Rise of the Warrior Cop starts out with the Founding Fathers' historic distaste for, and grudging acceptance of, standing armies. The dangers of standing armies are a very well-known element of classical and European history, and the Founding Fathers were very aware of these dangers and very cautious of them. But what happens when you have both a standing army for the nation as a whole and a motley assortment of standing "armies," one for every city? The so-called "War on Drugs" created a large number of "task forces" which do not even have sufficient oversight that anyone in government can say for sure what they do on a day-to-day basis. These task forces are peppered indiscriminately throughout the country. Some police forces have rejected their new, unconstitutional powers, while most have embraced them, and many have seen serious increases in both corruption and recklessness.

This is not militarization; this is piraticization. It's true that police culture now fetishizes the military, and police departments now use military vocabulary, organizational structures, tactics, vehicles, and weapons. It's true that this is a very surprisingly recent and rapid development. But Rise of the Warrior Cop documents in detail the legal moves which made this possible, and those legal moves are not coherent or well-organized.

America is a very big country, so big that it's probably more honest to describe it as an empire. If you spend time in both Texas and California, for example, it's very hard to believe that the two places are not each distinct countries. Both states have been independent countries in their own right, in the past, and probably will become such again, whether it be in fifty years or five hundred. To me, personally, both states feel like different countries today. The difference between meeting a Texan and meeting a Californian is not as intense as the difference between meeting a French person vs. meeting a German, but it's easily more intense than the contrast between meeting an American vs. meeting a Canadian, or meeting an Australian vs. meeting a New Zealander.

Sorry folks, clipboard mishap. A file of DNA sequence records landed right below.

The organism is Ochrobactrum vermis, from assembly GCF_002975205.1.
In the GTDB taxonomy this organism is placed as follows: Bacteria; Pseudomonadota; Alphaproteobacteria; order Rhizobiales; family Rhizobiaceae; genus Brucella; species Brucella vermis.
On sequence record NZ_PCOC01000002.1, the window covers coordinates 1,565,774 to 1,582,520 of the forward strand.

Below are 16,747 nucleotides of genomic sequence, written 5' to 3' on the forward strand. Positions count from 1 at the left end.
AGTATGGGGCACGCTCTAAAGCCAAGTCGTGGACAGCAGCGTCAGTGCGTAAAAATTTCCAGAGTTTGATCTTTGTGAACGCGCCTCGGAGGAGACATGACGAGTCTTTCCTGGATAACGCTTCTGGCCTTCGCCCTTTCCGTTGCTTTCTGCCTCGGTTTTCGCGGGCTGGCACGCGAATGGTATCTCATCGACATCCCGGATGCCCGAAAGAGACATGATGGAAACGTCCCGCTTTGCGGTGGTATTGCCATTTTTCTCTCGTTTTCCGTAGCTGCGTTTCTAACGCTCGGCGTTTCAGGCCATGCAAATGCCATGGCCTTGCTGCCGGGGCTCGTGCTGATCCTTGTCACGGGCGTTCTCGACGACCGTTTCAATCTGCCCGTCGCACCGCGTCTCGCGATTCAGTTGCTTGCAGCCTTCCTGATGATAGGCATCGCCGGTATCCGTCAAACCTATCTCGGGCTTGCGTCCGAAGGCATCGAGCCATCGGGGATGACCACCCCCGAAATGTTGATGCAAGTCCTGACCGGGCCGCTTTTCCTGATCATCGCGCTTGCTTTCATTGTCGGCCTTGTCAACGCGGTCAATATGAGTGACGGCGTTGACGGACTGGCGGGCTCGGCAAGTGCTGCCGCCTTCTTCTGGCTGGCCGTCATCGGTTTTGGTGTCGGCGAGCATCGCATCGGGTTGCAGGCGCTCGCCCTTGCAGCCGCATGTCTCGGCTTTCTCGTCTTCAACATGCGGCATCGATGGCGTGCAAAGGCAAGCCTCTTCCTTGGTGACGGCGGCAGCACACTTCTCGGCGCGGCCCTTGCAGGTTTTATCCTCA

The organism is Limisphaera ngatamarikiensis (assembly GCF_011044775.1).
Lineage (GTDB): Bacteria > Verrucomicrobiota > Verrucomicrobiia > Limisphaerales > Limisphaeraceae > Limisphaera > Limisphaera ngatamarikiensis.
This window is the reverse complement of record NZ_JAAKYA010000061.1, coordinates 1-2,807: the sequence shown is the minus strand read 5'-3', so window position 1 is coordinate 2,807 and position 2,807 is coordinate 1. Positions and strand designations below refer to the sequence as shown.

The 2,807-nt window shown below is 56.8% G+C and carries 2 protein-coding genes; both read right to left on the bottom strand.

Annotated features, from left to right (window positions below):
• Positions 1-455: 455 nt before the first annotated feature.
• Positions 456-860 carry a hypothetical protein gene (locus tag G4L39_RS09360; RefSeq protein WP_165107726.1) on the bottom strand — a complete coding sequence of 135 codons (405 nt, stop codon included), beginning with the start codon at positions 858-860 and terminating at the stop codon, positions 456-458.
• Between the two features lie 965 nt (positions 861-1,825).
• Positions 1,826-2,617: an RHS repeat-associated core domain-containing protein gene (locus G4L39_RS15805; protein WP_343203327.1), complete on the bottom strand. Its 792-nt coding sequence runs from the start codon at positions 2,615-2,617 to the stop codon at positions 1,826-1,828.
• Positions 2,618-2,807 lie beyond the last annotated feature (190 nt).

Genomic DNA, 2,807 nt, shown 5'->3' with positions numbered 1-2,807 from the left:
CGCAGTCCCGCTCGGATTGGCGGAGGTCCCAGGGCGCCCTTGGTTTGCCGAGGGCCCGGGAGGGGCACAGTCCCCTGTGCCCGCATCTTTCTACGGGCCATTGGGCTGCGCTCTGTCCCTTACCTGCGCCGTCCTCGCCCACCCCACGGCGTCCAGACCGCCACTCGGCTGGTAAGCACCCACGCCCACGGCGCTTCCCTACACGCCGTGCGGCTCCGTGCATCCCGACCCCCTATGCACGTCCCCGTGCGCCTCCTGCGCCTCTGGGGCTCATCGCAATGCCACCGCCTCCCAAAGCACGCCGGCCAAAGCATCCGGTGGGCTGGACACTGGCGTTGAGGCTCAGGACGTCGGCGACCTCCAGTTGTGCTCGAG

Militarization would, to me, imply that the newly and excessively empowered police departments throughout the nation would be capable of unified military action. It would also imply a unity of purpose. But when you have a whole bunch of people who do have weapons, but don't have cohesion or any real strategic thinking, and the training they receive is shallow, that doesn't sound military to me. Most military action involves attacking people who intend to fight back; most "militarized" police action involves large numbers of heavily armed police using extraordinary violence against small numbers of unarmed people. That's less warrior and more thug.

Add in the asset forfeiture factor and what you have is a huge number of piratical "police" forces. I don't think they're a military, and I don't think they could ever become a military, at least not on a national scale. I could see a future Texan Caesar rallying Texan police/pirates around some warlike impulse -- I think anyone who's been to Texas understands this -- but it's hard to imagine their Californian counterparts joining the cause.

I also favor the term piraticization over militarization because militarizing the police implies order, and the changes Blako documents in his book are more chaotic. For instance, one major risk of standing armies is the military coup. An antidrug task force which answers to just about no-one and gets its budget from drug arrests is not going to be qualified to take over a government. That requires organization. But it would be ridiculous to say that there are no risks in having people running around with guns, no oversight, and strong financial incentives to arrest or harass innocent people.

Ever since the fall of the Soviet Union, which seemed too big to fail, I've wondered if America might fall apart too. I'm sorry to say that after reading this book, I'm certain it can, and if it happens, I think it'll be the piraticization of the police which does it. It's easy to imagine that there might one day turn out to be some significant downside in distributing massive amounts of military hardware throughout the country, so that each city has its own little heavily-armed pirate squad.

That's the bad news. The good news is that I highly recommend Rise of the Warrior Cop. It's well-written, well-researched, and even-tempered. It's also the kind of book which can tell you incredibly frightening, infuriating, and sad things without over-inflaming these emotions or callously disregarding them. Considering the provocative, serious, and deeply fucked-up nature of the topic that Rise of the Warrior Cop covers, that's a pretty impressive accomplishment.